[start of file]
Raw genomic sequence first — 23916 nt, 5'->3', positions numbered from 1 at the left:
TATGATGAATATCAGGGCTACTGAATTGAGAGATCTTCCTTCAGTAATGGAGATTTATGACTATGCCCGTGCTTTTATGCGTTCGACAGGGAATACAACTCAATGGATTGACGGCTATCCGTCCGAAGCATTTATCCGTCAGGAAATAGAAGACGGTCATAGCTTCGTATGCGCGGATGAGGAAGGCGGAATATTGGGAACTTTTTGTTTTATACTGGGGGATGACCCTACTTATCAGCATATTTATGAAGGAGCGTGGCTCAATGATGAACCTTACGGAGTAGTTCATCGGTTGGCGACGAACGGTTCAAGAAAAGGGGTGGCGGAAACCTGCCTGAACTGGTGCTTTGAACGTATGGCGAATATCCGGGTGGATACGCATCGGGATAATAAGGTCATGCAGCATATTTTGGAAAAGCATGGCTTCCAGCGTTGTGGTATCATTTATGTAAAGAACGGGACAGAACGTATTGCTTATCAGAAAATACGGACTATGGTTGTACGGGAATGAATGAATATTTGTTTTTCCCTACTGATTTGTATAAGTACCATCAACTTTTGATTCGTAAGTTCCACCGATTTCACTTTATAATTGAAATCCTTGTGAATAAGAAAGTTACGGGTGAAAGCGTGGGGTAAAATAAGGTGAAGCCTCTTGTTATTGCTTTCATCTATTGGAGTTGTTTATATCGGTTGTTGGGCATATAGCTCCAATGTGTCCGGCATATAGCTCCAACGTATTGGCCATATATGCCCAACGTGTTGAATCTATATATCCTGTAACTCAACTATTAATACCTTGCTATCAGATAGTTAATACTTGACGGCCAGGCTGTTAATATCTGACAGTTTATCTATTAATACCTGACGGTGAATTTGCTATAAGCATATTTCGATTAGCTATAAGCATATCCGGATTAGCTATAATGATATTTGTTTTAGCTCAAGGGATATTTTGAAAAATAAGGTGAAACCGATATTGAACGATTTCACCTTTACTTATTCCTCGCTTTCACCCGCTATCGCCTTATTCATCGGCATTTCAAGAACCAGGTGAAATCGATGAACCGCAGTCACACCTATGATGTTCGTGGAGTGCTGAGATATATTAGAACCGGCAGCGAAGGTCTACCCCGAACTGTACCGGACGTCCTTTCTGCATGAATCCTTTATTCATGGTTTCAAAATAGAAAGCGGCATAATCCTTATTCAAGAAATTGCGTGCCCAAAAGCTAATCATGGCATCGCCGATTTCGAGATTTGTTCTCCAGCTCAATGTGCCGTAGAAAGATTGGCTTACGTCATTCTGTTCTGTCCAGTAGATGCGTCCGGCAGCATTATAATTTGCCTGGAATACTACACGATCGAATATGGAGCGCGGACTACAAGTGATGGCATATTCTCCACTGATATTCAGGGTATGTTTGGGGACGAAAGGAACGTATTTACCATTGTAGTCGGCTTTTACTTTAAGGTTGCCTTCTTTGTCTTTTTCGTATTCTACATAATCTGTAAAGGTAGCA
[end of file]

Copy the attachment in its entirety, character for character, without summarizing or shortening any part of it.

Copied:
Raw genomic sequence first — 23916 nt, 5'->3', positions numbered from 1 at the left:
TATGATGAATATCAGGGCTACTGAATTGAGAGATCTTCCTTCAGTAATGGAGATTTATGACTATGCCCGTGCTTTTATGCGTTCGACAGGGAATACAACTCAATGGATTGACGGCTATCCGTCCGAAGCATTTATCCGTCAGGAAATAGAAGACGGTCATAGCTTCGTATGCGCGGATGAGGAAGGCGGAATATTGGGAACTTTTTGTTTTATACTGGGGGATGACCCTACTTATCAGCATATTTATGAAGGAGCGTGGCTCAATGATGAACCTTACGGAGTAGTTCATCGGTTGGCGACGAACGGTTCAAGAAAAGGGGTGGCGGAAACCTGCCTGAACTGGTGCTTTGAACGTATGGCGAATATCCGGGTGGATACGCATCGGGATAATAAGGTCATGCAGCATATTTTGGAAAAGCATGGCTTCCAGCGTTGTGGTATCATTTATGTAAAGAACGGGACAGAACGTATTGCTTATCAGAAAATACGGACTATGGTTGTACGGGAATGAATGAATATTTGTTTTTCCCTACTGATTTGTATAAGTACCATCAACTTTTGATTCGTAAGTTCCACCGATTTCACTTTATAATTGAAATCCTTGTGAATAAGAAAGTTACGGGTGAAAGCGTGGGGTAAAATAAGGTGAAGCCTCTTGTTATTGCTTTCATCTATTGGAGTTGTTTATATCGGTTGTTGGGCATATAGCTCCAATGTGTCCGGCATATAGCTCCAACGTATTGGCCATATATGCCCAACGTGTTGAATCTATATATCCTGTAACTCAACTATTAATACCTTGCTATCAGATAGTTAATACTTGACGGCCAGGCTGTTAATATCTGACAGTTTATCTATTAATACCTGACGGTGAATTTGCTATAAGCATATTTCGATTAGCTATAAGCATATCCGGATTAGCTATAATGATATTTGTTTTAGCTCAAGGGATATTTTGAAAAATAAGGTGAAACCGATATTGAACGATTTCACCTTTACTTATTCCTCGCTTTCACCCGCTATCGCCTTATTCATCGGCATTTCAAGAACCAGGTGAAATCGATGAACCGCAGTCACACCTATGATGTTCGTGGAGTGCTGAGATATATTAGAACCGGCAGCGAAGGTCTACCCCGAACTGTACCGGACGTCCTTTCTGCATGAATCCTTTATTCATGGTTTCAAAATAGAAAGCGGCATAATCCTTATTCAAGAAATTGCGTGCCCAAAAGCTAATCATGGCATCGCCGATTTCGAGATTTGTTCTCCAGCTCAATGTGCCGTAGAAAGATTGGCTTACGTCATTCTGTTCTGTCCAGTAGATGCGTCCGGCAGCATTATAATTTGCCTGGAATACTACACGATCGAATATGGAGCGCGGACTACAAGTGATGGCATATTCTCCACTGATATTCAGGGTATGTTTGGGGACGAAAGGAACGTATTTACCATTGTAGTCGGCTTTTACTTTAAGGTTGCCTTCTTTGTCTTTTTCGTATTCTACATAATCTGTAAAGGTAGCA